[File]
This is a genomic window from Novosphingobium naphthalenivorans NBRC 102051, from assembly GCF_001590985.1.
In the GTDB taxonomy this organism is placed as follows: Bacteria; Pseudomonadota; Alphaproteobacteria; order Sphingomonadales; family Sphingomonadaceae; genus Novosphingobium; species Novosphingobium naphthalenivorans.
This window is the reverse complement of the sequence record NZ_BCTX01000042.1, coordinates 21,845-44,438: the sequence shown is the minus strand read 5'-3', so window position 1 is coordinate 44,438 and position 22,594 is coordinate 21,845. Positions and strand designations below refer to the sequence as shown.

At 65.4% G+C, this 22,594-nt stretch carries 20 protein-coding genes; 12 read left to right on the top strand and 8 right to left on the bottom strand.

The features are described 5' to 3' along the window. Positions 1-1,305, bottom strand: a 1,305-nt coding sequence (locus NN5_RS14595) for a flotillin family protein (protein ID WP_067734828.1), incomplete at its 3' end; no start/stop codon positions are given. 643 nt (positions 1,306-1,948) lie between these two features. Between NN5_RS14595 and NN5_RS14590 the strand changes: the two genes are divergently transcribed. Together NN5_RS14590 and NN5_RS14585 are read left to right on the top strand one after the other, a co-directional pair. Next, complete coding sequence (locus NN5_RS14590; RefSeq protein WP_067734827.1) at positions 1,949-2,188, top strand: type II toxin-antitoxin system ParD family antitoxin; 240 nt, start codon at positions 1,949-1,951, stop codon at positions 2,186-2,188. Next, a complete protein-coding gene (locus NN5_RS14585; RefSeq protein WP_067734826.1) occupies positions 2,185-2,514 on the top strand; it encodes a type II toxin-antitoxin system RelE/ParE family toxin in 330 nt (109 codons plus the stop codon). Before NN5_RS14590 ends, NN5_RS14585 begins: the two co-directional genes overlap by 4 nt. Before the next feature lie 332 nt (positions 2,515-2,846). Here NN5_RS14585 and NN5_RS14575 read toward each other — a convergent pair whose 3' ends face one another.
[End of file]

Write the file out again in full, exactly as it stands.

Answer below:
This is a genomic window from Novosphingobium naphthalenivorans NBRC 102051, from assembly GCF_001590985.1.
In the GTDB taxonomy this organism is placed as follows: Bacteria; Pseudomonadota; Alphaproteobacteria; order Sphingomonadales; family Sphingomonadaceae; genus Novosphingobium; species Novosphingobium naphthalenivorans.
This window is the reverse complement of the sequence record NZ_BCTX01000042.1, coordinates 21,845-44,438: the sequence shown is the minus strand read 5'-3', so window position 1 is coordinate 44,438 and position 22,594 is coordinate 21,845. Positions and strand designations below refer to the sequence as shown.

At 65.4% G+C, this 22,594-nt stretch carries 20 protein-coding genes; 12 read left to right on the top strand and 8 right to left on the bottom strand.

The features are described 5' to 3' along the window. Positions 1-1,305, bottom strand: a 1,305-nt coding sequence (locus NN5_RS14595) for a flotillin family protein (protein ID WP_067734828.1), incomplete at its 3' end; no start/stop codon positions are given. 643 nt (positions 1,306-1,948) lie between these two features. Between NN5_RS14595 and NN5_RS14590 the strand changes: the two genes are divergently transcribed. Together NN5_RS14590 and NN5_RS14585 are read left to right on the top strand one after the other, a co-directional pair. Next, complete coding sequence (locus NN5_RS14590; RefSeq protein WP_067734827.1) at positions 1,949-2,188, top strand: type II toxin-antitoxin system ParD family antitoxin; 240 nt, start codon at positions 1,949-1,951, stop codon at positions 2,186-2,188. Next, a complete protein-coding gene (locus NN5_RS14585; RefSeq protein WP_067734826.1) occupies positions 2,185-2,514 on the top strand; it encodes a type II toxin-antitoxin system RelE/ParE family toxin in 330 nt (109 codons plus the stop codon). Before NN5_RS14590 ends, NN5_RS14585 begins: the two co-directional genes overlap by 4 nt. Before the next feature lie 332 nt (positions 2,515-2,846). Here NN5_RS14585 and NN5_RS14575 read toward each other — a convergent pair whose 3' ends face one another.